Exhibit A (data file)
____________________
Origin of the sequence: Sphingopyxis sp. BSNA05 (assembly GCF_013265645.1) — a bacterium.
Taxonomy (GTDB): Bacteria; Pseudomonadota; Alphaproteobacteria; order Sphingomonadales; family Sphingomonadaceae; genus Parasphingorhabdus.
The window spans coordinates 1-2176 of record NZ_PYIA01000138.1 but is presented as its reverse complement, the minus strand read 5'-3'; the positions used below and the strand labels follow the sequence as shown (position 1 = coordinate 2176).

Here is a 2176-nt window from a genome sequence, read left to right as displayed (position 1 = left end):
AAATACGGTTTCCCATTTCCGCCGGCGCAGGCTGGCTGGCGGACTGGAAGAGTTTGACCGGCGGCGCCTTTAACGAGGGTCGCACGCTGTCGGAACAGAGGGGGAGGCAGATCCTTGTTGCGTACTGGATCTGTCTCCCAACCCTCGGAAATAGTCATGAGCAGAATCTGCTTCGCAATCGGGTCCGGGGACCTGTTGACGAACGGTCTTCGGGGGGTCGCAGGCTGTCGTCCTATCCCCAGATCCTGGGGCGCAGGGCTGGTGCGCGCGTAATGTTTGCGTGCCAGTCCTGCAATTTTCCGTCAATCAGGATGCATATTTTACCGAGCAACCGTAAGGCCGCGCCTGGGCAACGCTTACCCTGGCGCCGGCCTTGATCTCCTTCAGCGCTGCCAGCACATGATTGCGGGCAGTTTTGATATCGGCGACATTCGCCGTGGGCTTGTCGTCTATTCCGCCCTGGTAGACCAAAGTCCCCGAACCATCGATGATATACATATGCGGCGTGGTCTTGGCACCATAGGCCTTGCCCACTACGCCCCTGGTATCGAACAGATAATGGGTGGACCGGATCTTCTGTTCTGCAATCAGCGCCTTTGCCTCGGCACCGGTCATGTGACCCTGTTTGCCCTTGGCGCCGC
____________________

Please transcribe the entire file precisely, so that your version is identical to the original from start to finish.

Origin of the sequence: Sphingopyxis sp. BSNA05 (assembly GCF_013265645.1) — a bacterium.
Taxonomy (GTDB): Bacteria; Pseudomonadota; Alphaproteobacteria; order Sphingomonadales; family Sphingomonadaceae; genus Parasphingorhabdus.
The window spans coordinates 1-2176 of record NZ_PYIA01000138.1 but is presented as its reverse complement, the minus strand read 5'-3'; the positions used below and the strand labels follow the sequence as shown (position 1 = coordinate 2176).

Here is a 2176-nt window from a genome sequence, read left to right as displayed (position 1 = left end):
AAATACGGTTTCCCATTTCCGCCGGCGCAGGCTGGCTGGCGGACTGGAAGAGTTTGACCGGCGGCGCCTTTAACGAGGGTCGCACGCTGTCGGAACAGAGGGGGAGGCAGATCCTTGTTGCGTACTGGATCTGTCTCCCAACCCTCGGAAATAGTCATGAGCAGAATCTGCTTCGCAATCGGGTCCGGGGACCTGTTGACGAACGGTCTTCGGGGGGTCGCAGGCTGTCGTCCTATCCCCAGATCCTGGGGCGCAGGGCTGGTGCGCGCGTAATGTTTGCGTGCCAGTCCTGCAATTTTCCGTCAATCAGGATGCATATTTTACCGAGCAACCGTAAGGCCGCGCCTGGGCAACGCTTACCCTGGCGCCGGCCTTGATCTCCTTCAGCGCTGCCAGCACATGATTGCGGGCAGTTTTGATATCGGCGACATTCGCCGTGGGCTTGTCGTCTATTCCGCCCTGGTAGACCAAAGTCCCCGAACCATCGATGATATACATATGCGGCGTGGTCTTGGCACCATAGGCCTTGCCCACTACGCCCCTGGTATCGAACAGATAATGGGTGGACCGGATCTTCTGTTCTGCAATCAGCGCCTTTGCCTCGGCACCGGTCATGTGACCCTGTTTGCCCTTGGCGCCGC